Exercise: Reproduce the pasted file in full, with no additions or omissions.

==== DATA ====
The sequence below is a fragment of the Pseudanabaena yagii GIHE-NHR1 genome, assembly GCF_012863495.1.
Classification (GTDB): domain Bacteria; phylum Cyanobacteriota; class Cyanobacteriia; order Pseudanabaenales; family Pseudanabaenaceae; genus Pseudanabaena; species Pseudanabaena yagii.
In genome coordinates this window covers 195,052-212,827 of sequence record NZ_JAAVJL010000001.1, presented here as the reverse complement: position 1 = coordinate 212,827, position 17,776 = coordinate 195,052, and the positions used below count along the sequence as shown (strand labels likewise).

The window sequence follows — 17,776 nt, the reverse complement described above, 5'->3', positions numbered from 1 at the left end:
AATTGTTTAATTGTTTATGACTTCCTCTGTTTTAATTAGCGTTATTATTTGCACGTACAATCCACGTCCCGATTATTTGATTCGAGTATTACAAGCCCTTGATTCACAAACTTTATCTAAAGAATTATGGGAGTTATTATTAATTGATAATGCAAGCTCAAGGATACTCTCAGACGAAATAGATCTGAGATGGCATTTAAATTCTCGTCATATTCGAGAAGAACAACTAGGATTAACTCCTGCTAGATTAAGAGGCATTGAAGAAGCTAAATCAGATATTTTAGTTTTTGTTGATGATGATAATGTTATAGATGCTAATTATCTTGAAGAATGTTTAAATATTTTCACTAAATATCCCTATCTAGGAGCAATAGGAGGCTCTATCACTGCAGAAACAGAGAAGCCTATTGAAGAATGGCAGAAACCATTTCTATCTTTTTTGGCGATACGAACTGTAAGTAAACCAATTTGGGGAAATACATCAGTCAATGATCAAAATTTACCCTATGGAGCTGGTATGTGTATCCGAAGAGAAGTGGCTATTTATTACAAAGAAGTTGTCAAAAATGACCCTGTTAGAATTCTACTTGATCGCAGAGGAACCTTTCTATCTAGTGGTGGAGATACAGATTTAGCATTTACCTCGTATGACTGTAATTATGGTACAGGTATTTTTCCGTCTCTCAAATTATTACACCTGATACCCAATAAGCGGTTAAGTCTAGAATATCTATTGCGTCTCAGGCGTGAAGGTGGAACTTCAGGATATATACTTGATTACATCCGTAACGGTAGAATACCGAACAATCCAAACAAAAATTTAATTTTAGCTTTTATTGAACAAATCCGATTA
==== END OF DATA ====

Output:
The sequence below is a fragment of the Pseudanabaena yagii GIHE-NHR1 genome, assembly GCF_012863495.1.
Classification (GTDB): domain Bacteria; phylum Cyanobacteriota; class Cyanobacteriia; order Pseudanabaenales; family Pseudanabaenaceae; genus Pseudanabaena; species Pseudanabaena yagii.
In genome coordinates this window covers 195,052-212,827 of sequence record NZ_JAAVJL010000001.1, presented here as the reverse complement: position 1 = coordinate 212,827, position 17,776 = coordinate 195,052, and the positions used below count along the sequence as shown (strand labels likewise).

The window sequence follows — 17,776 nt, the reverse complement described above, 5'->3', positions numbered from 1 at the left end:
AATTGTTTAATTGTTTATGACTTCCTCTGTTTTAATTAGCGTTATTATTTGCACGTACAATCCACGTCCCGATTATTTGATTCGAGTATTACAAGCCCTTGATTCACAAACTTTATCTAAAGAATTATGGGAGTTATTATTAATTGATAATGCAAGCTCAAGGATACTCTCAGACGAAATAGATCTGAGATGGCATTTAAATTCTCGTCATATTCGAGAAGAACAACTAGGATTAACTCCTGCTAGATTAAGAGGCATTGAAGAAGCTAAATCAGATATTTTAGTTTTTGTTGATGATGATAATGTTATAGATGCTAATTATCTTGAAGAATGTTTAAATATTTTCACTAAATATCCCTATCTAGGAGCAATAGGAGGCTCTATCACTGCAGAAACAGAGAAGCCTATTGAAGAATGGCAGAAACCATTTCTATCTTTTTTGGCGATACGAACTGTAAGTAAACCAATTTGGGGAAATACATCAGTCAATGATCAAAATTTACCCTATGGAGCTGGTATGTGTATCCGAAGAGAAGTGGCTATTTATTACAAAGAAGTTGTCAAAAATGACCCTGTTAGAATTCTACTTGATCGCAGAGGAACCTTTCTATCTAGTGGTGGAGATACAGATTTAGCATTTACCTCGTATGACTGTAATTATGGTACAGGTATTTTTCCGTCTCTCAAATTATTACACCTGATACCCAATAAGCGGTTAAGTCTAGAATATCTATTGCGTCTCAGGCGTGAAGGTGGAACTTCAGGATATATACTTGATTACATCCGTAACGGTAGAATACCGAACAATCCAAACAAAAATTTAATTTTAGCTTTTATTGAACAAATCCGATTA